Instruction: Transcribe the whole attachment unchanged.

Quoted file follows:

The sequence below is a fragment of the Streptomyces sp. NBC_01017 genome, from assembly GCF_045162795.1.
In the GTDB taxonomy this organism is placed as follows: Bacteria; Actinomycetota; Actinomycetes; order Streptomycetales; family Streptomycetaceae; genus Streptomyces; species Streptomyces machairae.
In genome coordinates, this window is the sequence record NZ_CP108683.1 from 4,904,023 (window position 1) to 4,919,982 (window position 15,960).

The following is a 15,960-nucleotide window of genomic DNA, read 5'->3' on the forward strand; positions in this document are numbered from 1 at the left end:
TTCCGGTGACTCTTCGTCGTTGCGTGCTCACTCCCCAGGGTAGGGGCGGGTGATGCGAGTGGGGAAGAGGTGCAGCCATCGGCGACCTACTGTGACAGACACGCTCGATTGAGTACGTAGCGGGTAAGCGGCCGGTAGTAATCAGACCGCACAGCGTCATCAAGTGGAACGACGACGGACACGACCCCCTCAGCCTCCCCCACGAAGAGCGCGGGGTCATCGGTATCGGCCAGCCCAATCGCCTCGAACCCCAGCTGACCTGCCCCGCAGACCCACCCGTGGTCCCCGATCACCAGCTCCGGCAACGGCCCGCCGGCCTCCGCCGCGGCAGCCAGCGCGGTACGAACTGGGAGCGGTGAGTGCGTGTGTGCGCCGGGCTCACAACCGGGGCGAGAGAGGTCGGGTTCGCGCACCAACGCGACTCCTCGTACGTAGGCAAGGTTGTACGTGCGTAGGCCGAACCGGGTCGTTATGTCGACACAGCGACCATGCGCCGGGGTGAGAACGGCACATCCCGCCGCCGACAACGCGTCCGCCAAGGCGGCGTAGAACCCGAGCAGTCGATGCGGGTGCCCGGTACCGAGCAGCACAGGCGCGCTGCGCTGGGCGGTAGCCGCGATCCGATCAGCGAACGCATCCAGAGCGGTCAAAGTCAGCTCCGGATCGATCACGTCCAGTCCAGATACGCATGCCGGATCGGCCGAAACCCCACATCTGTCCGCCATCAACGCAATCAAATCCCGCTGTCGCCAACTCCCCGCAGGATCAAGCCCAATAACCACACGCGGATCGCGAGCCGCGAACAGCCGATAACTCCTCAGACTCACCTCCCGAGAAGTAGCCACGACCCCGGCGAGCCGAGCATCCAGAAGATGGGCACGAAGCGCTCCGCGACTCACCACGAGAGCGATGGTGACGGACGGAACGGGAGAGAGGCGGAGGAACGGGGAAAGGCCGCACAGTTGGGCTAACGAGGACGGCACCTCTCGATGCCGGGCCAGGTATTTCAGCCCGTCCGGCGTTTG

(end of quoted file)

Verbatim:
The sequence below is a fragment of the Streptomyces sp. NBC_01017 genome, from assembly GCF_045162795.1.
In the GTDB taxonomy this organism is placed as follows: Bacteria; Actinomycetota; Actinomycetes; order Streptomycetales; family Streptomycetaceae; genus Streptomyces; species Streptomyces machairae.
In genome coordinates, this window is the sequence record NZ_CP108683.1 from 4,904,023 (window position 1) to 4,919,982 (window position 15,960).

The following is a 15,960-nucleotide window of genomic DNA, read 5'->3' on the forward strand; positions in this document are numbered from 1 at the left end:
TTCCGGTGACTCTTCGTCGTTGCGTGCTCACTCCCCAGGGTAGGGGCGGGTGATGCGAGTGGGGAAGAGGTGCAGCCATCGGCGACCTACTGTGACAGACACGCTCGATTGAGTACGTAGCGGGTAAGCGGCCGGTAGTAATCAGACCGCACAGCGTCATCAAGTGGAACGACGACGGACACGACCCCCTCAGCCTCCCCCACGAAGAGCGCGGGGTCATCGGTATCGGCCAGCCCAATCGCCTCGAACCCCAGCTGACCTGCCCCGCAGACCCACCCGTGGTCCCCGATCACCAGCTCCGGCAACGGCCCGCCGGCCTCCGCCGCGGCAGCCAGCGCGGTACGAACTGGGAGCGGTGAGTGCGTGTGTGCGCCGGGCTCACAACCGGGGCGAGAGAGGTCGGGTTCGCGCACCAACGCGACTCCTCGTACGTAGGCAAGGTTGTACGTGCGTAGGCCGAACCGGGTCGTTATGTCGACACAGCGACCATGCGCCGGGGTGAGAACGGCACATCCCGCCGCCGACAACGCGTCCGCCAAGGCGGCGTAGAACCCGAGCAGTCGATGCGGGTGCCCGGTACCGAGCAGCACAGGCGCGCTGCGCTGGGCGGTAGCCGCGATCCGATCAGCGAACGCATCCAGAGCGGTCAAAGTCAGCTCCGGATCGATCACGTCCAGTCCAGATACGCATGCCGGATCGGCCGAAACCCCACATCTGTCCGCCATCAACGCAATCAAATCCCGCTGTCGCCAACTCCCCGCAGGATCAAGCCCAATAACCACACGCGGATCGCGAGCCGCGAACAGCCGATAACTCCTCAGACTCACCTCCCGAGAAGTAGCCACGACCCCGGCGAGCCGAGCATCCAGAAGATGGGCACGAAGCGCTCCGCGACTCACCACGAGAGCGATGGTGACGGACGGAACGGGAGAGAGGCGGAGGAACGGGGAAAGGCCGCACAGTTGGGCTAACGAGGACGGCACCTCTCGATGCCGGGCCAGGTATTTCAGCCCGTCCGGCGTTTG